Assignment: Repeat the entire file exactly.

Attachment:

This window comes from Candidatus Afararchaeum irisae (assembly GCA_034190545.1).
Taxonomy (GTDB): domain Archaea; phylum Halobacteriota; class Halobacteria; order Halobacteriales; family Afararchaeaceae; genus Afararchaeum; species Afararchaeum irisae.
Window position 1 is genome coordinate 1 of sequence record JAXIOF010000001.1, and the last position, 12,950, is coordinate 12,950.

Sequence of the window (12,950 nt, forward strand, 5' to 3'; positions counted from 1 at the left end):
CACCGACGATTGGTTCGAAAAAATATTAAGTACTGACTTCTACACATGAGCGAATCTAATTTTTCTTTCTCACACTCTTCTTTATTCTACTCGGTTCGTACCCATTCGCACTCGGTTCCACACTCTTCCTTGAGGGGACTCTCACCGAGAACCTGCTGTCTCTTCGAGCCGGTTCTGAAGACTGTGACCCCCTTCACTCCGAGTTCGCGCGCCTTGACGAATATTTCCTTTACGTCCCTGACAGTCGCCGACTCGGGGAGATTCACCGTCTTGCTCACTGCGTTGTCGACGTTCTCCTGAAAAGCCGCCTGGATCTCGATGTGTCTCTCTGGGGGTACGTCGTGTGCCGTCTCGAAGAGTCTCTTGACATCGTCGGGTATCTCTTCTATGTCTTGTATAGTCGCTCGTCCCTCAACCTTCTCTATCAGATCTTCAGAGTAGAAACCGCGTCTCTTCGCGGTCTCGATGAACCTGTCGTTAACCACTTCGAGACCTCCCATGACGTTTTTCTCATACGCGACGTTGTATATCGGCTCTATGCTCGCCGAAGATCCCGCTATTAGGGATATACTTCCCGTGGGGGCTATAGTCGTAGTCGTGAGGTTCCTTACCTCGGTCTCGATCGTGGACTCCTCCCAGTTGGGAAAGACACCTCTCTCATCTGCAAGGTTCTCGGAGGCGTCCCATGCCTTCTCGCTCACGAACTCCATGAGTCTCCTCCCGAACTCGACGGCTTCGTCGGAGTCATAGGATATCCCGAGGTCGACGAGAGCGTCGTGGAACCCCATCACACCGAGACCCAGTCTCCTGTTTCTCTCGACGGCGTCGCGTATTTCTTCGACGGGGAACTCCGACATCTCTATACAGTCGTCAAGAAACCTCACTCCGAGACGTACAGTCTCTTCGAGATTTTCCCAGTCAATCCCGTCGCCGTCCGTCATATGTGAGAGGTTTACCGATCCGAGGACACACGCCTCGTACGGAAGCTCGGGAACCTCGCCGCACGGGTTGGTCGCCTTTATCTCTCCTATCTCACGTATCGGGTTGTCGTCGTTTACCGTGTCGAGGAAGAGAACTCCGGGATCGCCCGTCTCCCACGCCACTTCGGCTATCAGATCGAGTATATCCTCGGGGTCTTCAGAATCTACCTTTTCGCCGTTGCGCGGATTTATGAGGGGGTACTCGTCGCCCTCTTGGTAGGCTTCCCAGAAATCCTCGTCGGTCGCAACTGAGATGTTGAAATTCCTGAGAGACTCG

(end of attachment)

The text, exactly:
This window comes from Candidatus Afararchaeum irisae (assembly GCA_034190545.1).
Taxonomy (GTDB): domain Archaea; phylum Halobacteriota; class Halobacteria; order Halobacteriales; family Afararchaeaceae; genus Afararchaeum; species Afararchaeum irisae.
Window position 1 is genome coordinate 1 of sequence record JAXIOF010000001.1, and the last position, 12,950, is coordinate 12,950.

Sequence of the window (12,950 nt, forward strand, 5' to 3'; positions counted from 1 at the left end):
CACCGACGATTGGTTCGAAAAAATATTAAGTACTGACTTCTACACATGAGCGAATCTAATTTTTCTTTCTCACACTCTTCTTTATTCTACTCGGTTCGTACCCATTCGCACTCGGTTCCACACTCTTCCTTGAGGGGACTCTCACCGAGAACCTGCTGTCTCTTCGAGCCGGTTCTGAAGACTGTGACCCCCTTCACTCCGAGTTCGCGCGCCTTGACGAATATTTCCTTTACGTCCCTGACAGTCGCCGACTCGGGGAGATTCACCGTCTTGCTCACTGCGTTGTCGACGTTCTCCTGAAAAGCCGCCTGGATCTCGATGTGTCTCTCTGGGGGTACGTCGTGTGCCGTCTCGAAGAGTCTCTTGACATCGTCGGGTATCTCTTCTATGTCTTGTATAGTCGCTCGTCCCTCAACCTTCTCTATCAGATCTTCAGAGTAGAAACCGCGTCTCTTCGCGGTCTCGATGAACCTGTCGTTAACCACTTCGAGACCTCCCATGACGTTTTTCTCATACGCGACGTTGTATATCGGCTCTATGCTCGCCGAAGATCCCGCTATTAGGGATATACTTCCCGTGGGGGCTATAGTCGTAGTCGTGAGGTTCCTTACCTCGGTCTCGATCGTGGACTCCTCCCAGTTGGGAAAGACACCTCTCTCATCTGCAAGGTTCTCGGAGGCGTCCCATGCCTTCTCGCTCACGAACTCCATGAGTCTCCTCCCGAACTCGACGGCTTCGTCGGAGTCATAGGATATCCCGAGGTCGACGAGAGCGTCGTGGAACCCCATCACACCGAGACCCAGTCTCCTGTTTCTCTCGACGGCGTCGCGTATTTCTTCGACGGGGAACTCCGACATCTCTATACAGTCGTCAAGAAACCTCACTCCGAGACGTACAGTCTCTTCGAGATTTTCCCAGTCAATCCCGTCGCCGTCCGTCATATGTGAGAGGTTTACCGATCCGAGGACACACGCCTCGTACGGAAGCTCGGGAACCTCGCCGCACGGGTTGGTCGCCTTTATCTCTCCTATCTCACGTATCGGGTTGTCGTCGTTTACCGTGTCGAGGAAGAGAACTCCGGGATCGCCCGTCTCCCACGCCACTTCGGCTATCAGATCGAGTATATCCTCGGGGTCTTCAGAATCTACCTTTTCGCCGTTGCGCGGATTTATGAGGGGGTACTCGTCGCCCTCTTGGTAGGCTTCCCAGAAATCCTCGTCGGTCGCAACTGAGATGTTGAAATTCCTGAGAGACTCG